Correction: An earlier version of this article stated that Dick Mandsager is the executive director of the Rasmuson Foundation. Mandsager is a senior fellow working on homelessness. Rasmuson does not have an executive director. The foundation’s CEO and president is Diane Kaplan. The article has been updated to reflect this.
As experts from around the state spoke to the Senate Finance Committee on Tuesday about homelessness throughout the state, the impending announcement of the governor’s budget hung over the presentation.
Gov. Mike Dunleavy’s budget proposal, which is expected to include about $1.6 billion in cuts to state funding, comes out Wednesday. Dick Mandsager, a senior fellow working on homelessness for the Rasmuson Foundation, recommended during his presentation to the senators that they don’t cut funding to organizations that serve the state’s homeless population.
Mariya Lovishchuk, director of Juneau’s Glory Hall homeless shelter, was sitting in the audience and thinking the same thing.
“We have been bracing for the budget that’s going to come out tomorrow,” Lovishchuk said in an interview Tuesday afternoon, “because we really operate as efficiently as we can on very minimal funding, so any cuts to our programs would be totally devastating.”
She said that about $145,000 of the shelter’s budget (which is about $650,000) comes from state grants.
Though there’s anxiety about the governor’s proposal, Lovishchuk and the City and Borough of Juneau Housing and Homelessness Director Irene Gallion both said Tuesday that they were encouraged by how interested the senators on the committee were in the issue. They both said they were impressed by the questions the senators were asking.
“Housing for the homeless is very complex,” Gallion said in an interview. “It’s kind of a Jenga tower. If you remove one piece, it compromises the structure of the whole thing, and I think the questions the senators were asking showed that they understood that.”
Senate Finance Committee Co-Chair Sen. Natasha von Imhof, R-Anchorage, is a board member with the Rasmuson Foundation and said Tuesday’s presentation was important to her. At the close of the meeting, she said that from everything she’s heard and read, Dunleavy’s budget proposal will include large reductions in state funding.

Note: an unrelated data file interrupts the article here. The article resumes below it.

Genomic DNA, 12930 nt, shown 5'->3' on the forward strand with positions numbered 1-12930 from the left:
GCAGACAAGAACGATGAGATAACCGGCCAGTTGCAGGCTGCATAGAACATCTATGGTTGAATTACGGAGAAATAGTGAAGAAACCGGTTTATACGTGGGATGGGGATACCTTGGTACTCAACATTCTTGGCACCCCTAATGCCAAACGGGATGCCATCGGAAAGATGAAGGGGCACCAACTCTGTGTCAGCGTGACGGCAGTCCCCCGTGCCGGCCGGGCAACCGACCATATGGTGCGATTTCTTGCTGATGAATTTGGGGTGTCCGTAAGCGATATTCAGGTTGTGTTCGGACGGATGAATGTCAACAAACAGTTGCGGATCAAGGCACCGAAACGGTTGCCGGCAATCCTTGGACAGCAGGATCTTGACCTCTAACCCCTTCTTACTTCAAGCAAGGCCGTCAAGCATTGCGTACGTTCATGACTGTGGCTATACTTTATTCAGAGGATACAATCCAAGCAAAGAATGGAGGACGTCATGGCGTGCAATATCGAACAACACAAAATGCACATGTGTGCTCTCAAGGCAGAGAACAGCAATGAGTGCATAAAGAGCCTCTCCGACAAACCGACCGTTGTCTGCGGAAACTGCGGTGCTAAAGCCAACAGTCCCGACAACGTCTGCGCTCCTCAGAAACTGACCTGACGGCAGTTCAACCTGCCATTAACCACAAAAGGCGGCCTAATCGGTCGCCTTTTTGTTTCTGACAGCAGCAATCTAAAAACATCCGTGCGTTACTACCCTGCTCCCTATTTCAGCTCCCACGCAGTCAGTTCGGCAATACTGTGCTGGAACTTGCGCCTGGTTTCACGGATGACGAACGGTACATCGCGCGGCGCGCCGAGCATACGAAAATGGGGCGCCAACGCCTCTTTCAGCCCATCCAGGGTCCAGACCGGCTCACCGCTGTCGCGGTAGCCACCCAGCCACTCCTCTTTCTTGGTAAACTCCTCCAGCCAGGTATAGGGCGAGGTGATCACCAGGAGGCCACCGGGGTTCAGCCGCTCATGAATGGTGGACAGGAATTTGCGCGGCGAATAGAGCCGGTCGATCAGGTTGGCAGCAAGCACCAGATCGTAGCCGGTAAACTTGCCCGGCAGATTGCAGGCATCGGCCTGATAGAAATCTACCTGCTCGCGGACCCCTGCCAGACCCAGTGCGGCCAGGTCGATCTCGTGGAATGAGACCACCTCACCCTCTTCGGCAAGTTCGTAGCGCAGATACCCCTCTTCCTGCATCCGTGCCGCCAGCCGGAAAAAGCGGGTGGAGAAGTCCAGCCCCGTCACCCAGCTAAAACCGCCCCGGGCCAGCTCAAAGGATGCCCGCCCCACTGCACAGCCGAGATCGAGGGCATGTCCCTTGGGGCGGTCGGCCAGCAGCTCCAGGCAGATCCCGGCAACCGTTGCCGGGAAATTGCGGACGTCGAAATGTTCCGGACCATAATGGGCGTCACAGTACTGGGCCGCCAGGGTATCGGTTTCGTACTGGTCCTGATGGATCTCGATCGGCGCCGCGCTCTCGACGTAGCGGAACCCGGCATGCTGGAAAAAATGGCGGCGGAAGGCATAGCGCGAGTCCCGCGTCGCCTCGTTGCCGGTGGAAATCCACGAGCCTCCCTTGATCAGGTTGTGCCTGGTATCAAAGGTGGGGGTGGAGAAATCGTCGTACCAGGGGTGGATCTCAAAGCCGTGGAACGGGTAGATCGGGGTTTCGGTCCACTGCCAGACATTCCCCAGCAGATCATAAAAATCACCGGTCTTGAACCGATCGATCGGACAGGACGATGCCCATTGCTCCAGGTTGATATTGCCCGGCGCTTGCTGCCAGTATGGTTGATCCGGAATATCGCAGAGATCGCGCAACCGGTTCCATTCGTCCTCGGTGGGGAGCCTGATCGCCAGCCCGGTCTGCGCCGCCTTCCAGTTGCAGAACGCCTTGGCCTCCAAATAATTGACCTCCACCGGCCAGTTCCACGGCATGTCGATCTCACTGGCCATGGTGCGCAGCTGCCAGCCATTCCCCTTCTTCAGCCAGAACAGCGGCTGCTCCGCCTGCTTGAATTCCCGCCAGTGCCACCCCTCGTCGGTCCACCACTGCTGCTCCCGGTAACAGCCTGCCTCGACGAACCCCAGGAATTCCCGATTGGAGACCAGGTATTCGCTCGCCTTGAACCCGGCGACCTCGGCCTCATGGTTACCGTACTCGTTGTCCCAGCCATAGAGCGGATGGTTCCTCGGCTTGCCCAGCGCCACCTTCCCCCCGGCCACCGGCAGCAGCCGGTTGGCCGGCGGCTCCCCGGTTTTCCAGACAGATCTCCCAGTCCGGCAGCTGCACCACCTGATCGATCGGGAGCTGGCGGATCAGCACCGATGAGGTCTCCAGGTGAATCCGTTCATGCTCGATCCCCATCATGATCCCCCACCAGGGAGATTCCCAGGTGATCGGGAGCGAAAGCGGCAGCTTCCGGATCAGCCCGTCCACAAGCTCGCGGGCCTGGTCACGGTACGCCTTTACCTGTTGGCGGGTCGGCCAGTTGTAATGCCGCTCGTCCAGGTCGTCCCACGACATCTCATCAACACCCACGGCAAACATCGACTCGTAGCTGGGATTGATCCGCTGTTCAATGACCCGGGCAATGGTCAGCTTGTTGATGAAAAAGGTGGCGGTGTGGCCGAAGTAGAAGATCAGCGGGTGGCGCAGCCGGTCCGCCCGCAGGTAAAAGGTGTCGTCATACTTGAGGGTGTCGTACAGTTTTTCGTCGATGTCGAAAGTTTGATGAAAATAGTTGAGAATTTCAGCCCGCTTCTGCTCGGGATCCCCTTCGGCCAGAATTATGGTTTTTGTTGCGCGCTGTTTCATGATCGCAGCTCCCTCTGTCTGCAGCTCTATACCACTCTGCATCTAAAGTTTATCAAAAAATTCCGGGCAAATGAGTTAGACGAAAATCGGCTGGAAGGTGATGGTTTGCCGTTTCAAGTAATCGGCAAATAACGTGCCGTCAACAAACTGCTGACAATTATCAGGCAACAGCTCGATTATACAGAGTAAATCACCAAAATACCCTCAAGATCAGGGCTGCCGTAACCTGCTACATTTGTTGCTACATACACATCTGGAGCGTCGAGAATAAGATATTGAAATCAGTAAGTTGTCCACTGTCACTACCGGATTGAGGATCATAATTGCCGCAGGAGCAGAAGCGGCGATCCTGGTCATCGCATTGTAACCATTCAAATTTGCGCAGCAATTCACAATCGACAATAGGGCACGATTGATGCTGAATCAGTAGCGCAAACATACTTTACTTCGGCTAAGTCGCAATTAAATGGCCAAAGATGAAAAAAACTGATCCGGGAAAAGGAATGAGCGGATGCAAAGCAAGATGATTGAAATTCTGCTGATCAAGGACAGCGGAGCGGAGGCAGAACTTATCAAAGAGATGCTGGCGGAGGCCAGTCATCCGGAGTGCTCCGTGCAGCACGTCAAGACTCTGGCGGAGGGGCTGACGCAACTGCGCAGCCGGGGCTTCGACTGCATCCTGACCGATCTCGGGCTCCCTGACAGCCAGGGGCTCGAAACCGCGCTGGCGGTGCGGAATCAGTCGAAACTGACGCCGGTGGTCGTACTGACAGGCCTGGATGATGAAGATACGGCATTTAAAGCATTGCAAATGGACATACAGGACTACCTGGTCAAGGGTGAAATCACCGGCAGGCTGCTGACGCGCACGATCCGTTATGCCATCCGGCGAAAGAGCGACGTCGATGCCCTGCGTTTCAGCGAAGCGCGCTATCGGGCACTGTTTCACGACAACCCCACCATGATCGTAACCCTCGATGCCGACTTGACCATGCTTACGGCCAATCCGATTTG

Von Imhof said that with limited funding, “it’s important for us to allocate it to the areas where we can get the most benefit.” One of those areas, she said, appears to be providing more homes for those on the streets.
“I think that you’ve made a case that investing in homes is a highest and best use of our dollars,” von Imhof said to the presenters. “I just appreciate that today. In the next couple weeks and couple months, we will be grappling with that very issue of where to allocate our money.”
Examining homelessness resources in Juneau
A presentation from Brian Wilson, the executive director of the Alaska Coalition on Housing and Homelessness, gave an update on homelessness around the state and how communities are devoting resources to help those on the street. Juneau ranked well ahead of many communities in the state in terms of how many beds there are for those experiencing homelessness.
These beds come in the form of Housing First — a place to live for Juneau’s 32 most vulnerable residents — and other transitional housing programs. Gallion said Juneau has to be more prepared because so many people from outlying communities come for health or other services and get stuck in town without a place to live.
“It illustrates that we really are a hub for the services,” Gallion said. “A small village may not have behavioral health supports that we can provide here in town. But when they come here for those supports, do they have a place to live? Some of them get stranded. I think that’s what drives people into the hub communities, is there’s not the support that they need in their own (communities).”
Homelessness continues to rise in Juneau, according to the most recent Point In Time count that was done this January. The annual head count of homeless people revealed there were 235 homeless people in Juneau. That was an increase in 20 people from 2017. The amount of unsheltered people who were out on the street decreased by 15 people this year, the count showed, due in part to transitional housing such as Housing First.
Housing First is set to expand in the near future. The Juneau Housing First Collective recently secured a $2.8 million grant from the Alaska Housing Finance Corporation that jump-started the second phase.
Lovishchuk said this fast progress in expanding Housing First is a nod to how the whole community is starting to be more dedicated to helping those on the street.
“We’re just really making good progress,” Lovishchuk said. “I think that was a reflection of how well we’re working together.”
• Contact reporter Alex McCarthy at 523-2271 or firstname.lastname@example.org. Follow him on Twitter at @akmccarthy.